How can we induce positive, inquisitive experiences for visitors to our online collections? Can we evoke a natural, unguided sense of curiousity? Do online collections feel liberating and free or are their objects seemingly compartmentalised and isolated? Exploration involves seamless transitions from place to place, yet the online world is blockaded by arbitrary walls : the boxes, borders, categories, page refreshes and transitions that characterise the current nature of interaction on the Web.
Borrowing from concepts presented by new media theorist Janet Murray, I will articulate the Web as a medium of human and cultural expression, and hint at the opportunity to think beyond the current conventions on how we represent our collections online.
For years, lists, tables and categories have been a staple convention for information organization and are reminiscent in the dominant ‘database model’ and its associated fetish for compartmentalization : objects in online collections are often grouped by department, exhibition, medium category and class. In many cases, these (arbitrary??) groupings are the sole basis of their contextualisation. Aside from the infamous “stingy” search box, they are often used as a way of providing an entry point into the collection. Does this characterise the mindset of someone who would want visit our online collections? Are they the destined compartmentaliser who is enticed by a series of doors? Or perhaps they are more like Alice, who would rather tumble down the rabbit hole and experience the wonders within?
While the established convention of containment is immensely useful for storage and retrieval (which follows from decades of established conventions within the library and information sciences, and from current affordances that originate from the historical task-based nature of our interactions with computers in general), should we question its effectiveness as a means for giving us experiential browsing experiences within our online collections? Can current conventions recognise the nuanced and multiple relationships that objects have with one another, or do they provide nothing more than a series of filing cabinets with pretty pictures?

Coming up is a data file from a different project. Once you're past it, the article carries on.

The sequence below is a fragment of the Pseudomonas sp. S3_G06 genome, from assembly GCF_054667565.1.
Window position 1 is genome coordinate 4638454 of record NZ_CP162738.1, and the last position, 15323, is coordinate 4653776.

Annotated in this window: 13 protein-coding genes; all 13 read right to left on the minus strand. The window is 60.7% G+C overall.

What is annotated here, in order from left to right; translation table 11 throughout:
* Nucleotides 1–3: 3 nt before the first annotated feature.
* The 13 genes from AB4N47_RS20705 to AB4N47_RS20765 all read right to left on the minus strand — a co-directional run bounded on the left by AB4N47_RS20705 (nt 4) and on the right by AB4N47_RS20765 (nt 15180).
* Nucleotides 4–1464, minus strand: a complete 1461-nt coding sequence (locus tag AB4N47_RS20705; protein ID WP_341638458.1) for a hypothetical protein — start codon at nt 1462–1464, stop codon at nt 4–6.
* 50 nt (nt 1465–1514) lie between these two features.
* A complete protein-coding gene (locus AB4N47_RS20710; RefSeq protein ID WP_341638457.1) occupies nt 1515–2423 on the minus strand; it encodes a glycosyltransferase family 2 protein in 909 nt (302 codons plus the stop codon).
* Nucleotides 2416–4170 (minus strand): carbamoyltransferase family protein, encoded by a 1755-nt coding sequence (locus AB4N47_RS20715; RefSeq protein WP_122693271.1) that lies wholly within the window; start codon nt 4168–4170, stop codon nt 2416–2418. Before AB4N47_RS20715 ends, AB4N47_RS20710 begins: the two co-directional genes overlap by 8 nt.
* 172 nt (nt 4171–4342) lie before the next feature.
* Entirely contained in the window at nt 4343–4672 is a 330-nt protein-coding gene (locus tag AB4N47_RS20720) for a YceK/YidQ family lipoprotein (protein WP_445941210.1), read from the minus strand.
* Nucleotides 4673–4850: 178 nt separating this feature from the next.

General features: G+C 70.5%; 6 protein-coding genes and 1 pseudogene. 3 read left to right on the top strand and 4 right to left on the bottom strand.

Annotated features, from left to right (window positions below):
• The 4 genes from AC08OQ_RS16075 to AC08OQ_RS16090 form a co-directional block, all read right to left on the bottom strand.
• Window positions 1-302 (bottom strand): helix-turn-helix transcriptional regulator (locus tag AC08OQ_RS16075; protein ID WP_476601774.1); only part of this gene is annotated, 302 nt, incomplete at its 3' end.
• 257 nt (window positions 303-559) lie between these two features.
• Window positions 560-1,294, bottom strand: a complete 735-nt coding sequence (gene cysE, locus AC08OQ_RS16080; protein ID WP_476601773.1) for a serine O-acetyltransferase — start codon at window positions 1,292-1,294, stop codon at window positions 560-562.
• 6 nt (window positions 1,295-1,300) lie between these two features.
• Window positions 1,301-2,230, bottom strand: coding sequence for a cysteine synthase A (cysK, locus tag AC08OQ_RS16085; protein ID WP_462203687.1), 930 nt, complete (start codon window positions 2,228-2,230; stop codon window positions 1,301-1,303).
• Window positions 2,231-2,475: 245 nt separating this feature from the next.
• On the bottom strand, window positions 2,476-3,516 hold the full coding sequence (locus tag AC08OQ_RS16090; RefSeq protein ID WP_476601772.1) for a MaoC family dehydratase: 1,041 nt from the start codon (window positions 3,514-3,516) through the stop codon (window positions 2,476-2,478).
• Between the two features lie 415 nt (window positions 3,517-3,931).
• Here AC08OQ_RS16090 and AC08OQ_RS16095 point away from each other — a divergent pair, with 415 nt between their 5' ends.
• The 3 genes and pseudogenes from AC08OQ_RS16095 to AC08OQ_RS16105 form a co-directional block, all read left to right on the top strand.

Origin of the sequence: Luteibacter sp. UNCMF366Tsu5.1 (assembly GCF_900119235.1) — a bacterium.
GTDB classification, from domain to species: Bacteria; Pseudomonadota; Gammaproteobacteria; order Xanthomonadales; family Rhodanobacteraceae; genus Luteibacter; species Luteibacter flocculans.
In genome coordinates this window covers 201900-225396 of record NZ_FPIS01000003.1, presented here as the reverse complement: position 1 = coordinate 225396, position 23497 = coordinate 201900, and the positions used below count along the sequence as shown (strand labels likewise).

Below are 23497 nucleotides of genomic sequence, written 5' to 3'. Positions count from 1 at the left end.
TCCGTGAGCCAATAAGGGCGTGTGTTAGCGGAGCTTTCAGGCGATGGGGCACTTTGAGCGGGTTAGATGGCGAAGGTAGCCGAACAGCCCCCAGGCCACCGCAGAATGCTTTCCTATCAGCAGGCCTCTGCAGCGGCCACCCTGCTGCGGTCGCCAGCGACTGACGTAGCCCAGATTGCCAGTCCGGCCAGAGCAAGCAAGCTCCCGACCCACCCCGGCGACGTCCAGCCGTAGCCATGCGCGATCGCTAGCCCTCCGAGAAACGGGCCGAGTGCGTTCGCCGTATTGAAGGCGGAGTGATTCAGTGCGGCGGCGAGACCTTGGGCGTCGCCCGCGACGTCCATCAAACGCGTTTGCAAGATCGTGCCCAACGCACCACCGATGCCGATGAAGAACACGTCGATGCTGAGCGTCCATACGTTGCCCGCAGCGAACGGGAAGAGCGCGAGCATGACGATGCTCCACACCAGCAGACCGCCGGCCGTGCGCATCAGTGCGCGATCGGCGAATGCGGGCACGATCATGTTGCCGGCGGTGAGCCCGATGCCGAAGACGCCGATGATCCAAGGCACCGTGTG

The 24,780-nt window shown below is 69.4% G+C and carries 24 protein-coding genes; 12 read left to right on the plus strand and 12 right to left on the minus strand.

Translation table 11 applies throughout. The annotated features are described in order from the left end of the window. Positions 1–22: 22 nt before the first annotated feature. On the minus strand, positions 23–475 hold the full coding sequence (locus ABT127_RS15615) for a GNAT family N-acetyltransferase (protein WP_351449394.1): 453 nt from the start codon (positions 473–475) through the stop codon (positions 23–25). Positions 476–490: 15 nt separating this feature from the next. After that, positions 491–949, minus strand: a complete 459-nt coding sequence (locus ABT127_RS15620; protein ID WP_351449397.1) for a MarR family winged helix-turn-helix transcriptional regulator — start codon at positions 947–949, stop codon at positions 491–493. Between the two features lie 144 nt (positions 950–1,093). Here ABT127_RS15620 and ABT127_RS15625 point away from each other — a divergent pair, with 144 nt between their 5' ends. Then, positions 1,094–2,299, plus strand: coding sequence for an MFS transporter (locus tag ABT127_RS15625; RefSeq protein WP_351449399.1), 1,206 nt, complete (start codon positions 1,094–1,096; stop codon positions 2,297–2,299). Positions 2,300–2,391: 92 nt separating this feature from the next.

We’ve already seen a shift in representation that emphasizes generosity and showing everything. This gives us a top-down and liberating view of collections that are made possible only within the digital medium. As we know from Lev Manovich’s captivating example of his aggregation of TIME magazine covers and more recent works by Mitchell Whitelaw, giving an expansive, immense and generous view of collections allows visitors to gain insights in new and unprecedented ways. Showing everything emphasises the homogeneity and heterogeneity of our collections, yet perhaps we can establish a new conventions that establishes boundaries between unexpected collations and the surprising (and multiple) relations that objects have with one another? Should we conceptualise our online experience of in terms of landscapes rather than containment? Should we frame our design decisions, or daresay, establish new design conventions that exploit the incredibly expressive power of the digital medium to provide a sense of space, immersion, curiousity and wonder?
I propose that we move beyond the idea of menus, categories, classes and containers, and open our mind to much more expansive means of expression of our collections within our digital medium. In this workshop, I will introduce Murray’s concept of the landscape as a metaphor for expression within the digital medium, and provide examples on how this way of thinking could support new interfaces that realize the multiplicity of relationships and aggregrated suprises that are present within our collections.
Let’s have a real think about the qualities within our collections and how we could better express them online outside the confines of containers, and for how we can seed new ideas and conventions that support the natural desires of wonder, engagement and curiosity.